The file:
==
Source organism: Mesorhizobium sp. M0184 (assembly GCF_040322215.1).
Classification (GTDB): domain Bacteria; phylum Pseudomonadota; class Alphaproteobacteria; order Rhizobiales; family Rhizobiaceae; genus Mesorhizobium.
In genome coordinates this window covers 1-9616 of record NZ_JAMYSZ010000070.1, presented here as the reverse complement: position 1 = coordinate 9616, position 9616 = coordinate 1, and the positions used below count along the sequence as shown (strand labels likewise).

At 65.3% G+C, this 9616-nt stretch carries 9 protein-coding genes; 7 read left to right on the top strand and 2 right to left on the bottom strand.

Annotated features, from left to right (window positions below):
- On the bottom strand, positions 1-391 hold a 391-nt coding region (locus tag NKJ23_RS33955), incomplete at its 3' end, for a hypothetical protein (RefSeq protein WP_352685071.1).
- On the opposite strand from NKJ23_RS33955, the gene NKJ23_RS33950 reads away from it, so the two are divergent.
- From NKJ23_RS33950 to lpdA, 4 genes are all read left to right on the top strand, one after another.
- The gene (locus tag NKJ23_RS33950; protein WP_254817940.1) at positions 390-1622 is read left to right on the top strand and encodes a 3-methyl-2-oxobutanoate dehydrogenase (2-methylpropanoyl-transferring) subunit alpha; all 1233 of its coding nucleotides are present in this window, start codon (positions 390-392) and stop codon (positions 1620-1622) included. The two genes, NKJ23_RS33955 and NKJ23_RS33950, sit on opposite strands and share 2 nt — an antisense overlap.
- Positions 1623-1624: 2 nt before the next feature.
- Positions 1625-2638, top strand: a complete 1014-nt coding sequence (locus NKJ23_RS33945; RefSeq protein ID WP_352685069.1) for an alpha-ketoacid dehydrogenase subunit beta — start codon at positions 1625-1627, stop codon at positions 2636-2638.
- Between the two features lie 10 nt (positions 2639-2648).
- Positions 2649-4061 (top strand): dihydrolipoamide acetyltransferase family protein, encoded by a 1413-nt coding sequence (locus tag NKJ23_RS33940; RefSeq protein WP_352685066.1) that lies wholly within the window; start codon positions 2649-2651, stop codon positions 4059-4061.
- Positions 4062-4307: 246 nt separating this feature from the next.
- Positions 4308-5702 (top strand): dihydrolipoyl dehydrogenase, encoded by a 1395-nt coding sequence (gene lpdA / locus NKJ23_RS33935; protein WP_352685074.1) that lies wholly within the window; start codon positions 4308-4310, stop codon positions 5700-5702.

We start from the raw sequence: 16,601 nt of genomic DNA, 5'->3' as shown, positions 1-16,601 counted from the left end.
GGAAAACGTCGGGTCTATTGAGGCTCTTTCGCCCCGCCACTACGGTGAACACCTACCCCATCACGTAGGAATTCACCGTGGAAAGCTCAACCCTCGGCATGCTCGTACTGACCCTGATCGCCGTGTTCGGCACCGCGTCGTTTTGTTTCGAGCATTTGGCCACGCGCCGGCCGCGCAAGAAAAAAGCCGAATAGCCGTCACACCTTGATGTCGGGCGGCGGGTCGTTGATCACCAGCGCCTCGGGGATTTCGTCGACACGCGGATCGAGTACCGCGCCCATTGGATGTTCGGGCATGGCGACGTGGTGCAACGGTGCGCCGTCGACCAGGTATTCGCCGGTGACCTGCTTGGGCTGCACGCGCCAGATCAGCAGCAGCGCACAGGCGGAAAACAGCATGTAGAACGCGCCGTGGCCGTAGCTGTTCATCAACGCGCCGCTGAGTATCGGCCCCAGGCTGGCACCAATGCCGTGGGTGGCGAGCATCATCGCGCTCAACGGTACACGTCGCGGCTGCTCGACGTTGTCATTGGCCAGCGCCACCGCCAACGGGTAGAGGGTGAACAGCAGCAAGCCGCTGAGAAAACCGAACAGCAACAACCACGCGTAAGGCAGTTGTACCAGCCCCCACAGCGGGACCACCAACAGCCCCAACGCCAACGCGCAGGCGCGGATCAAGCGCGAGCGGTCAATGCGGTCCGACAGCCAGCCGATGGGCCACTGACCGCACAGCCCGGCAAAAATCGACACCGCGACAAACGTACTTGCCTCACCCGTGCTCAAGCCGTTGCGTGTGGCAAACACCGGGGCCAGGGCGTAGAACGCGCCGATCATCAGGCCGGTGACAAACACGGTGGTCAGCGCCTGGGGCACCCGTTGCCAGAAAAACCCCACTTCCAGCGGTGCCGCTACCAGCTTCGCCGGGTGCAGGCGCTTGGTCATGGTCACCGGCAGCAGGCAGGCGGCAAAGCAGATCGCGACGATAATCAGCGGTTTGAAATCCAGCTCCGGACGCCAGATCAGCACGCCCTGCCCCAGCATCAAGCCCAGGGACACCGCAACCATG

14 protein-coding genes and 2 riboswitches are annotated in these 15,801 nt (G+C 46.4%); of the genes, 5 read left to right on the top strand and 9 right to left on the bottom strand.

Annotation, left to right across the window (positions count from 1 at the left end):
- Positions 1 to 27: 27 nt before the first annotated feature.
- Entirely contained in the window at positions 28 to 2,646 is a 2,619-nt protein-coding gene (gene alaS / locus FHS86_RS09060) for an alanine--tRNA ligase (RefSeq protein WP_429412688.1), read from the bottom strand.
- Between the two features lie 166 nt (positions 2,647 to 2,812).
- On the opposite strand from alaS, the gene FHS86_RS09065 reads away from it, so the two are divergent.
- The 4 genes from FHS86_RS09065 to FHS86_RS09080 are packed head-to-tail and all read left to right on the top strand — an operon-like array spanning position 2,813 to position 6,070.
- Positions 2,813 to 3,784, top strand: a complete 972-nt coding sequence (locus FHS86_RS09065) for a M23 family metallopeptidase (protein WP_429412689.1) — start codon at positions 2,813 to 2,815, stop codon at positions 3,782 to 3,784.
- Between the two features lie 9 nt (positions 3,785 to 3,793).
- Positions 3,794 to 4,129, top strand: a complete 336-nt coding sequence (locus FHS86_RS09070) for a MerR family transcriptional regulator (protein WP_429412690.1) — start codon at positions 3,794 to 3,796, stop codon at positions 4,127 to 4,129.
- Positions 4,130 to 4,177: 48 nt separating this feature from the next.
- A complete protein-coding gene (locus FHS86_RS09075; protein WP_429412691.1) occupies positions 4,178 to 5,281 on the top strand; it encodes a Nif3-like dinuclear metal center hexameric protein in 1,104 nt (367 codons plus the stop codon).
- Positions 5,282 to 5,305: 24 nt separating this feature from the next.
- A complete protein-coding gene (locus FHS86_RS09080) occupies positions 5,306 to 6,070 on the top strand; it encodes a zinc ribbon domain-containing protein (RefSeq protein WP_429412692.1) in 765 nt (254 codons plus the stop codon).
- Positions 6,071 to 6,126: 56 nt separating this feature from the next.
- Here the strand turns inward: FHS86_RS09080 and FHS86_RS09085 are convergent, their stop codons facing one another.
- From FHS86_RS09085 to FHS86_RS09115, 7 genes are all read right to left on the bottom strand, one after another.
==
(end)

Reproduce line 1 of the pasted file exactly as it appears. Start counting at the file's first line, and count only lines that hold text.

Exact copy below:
Source organism: Mesorhizobium sp. M0184 (assembly GCF_040322215.1).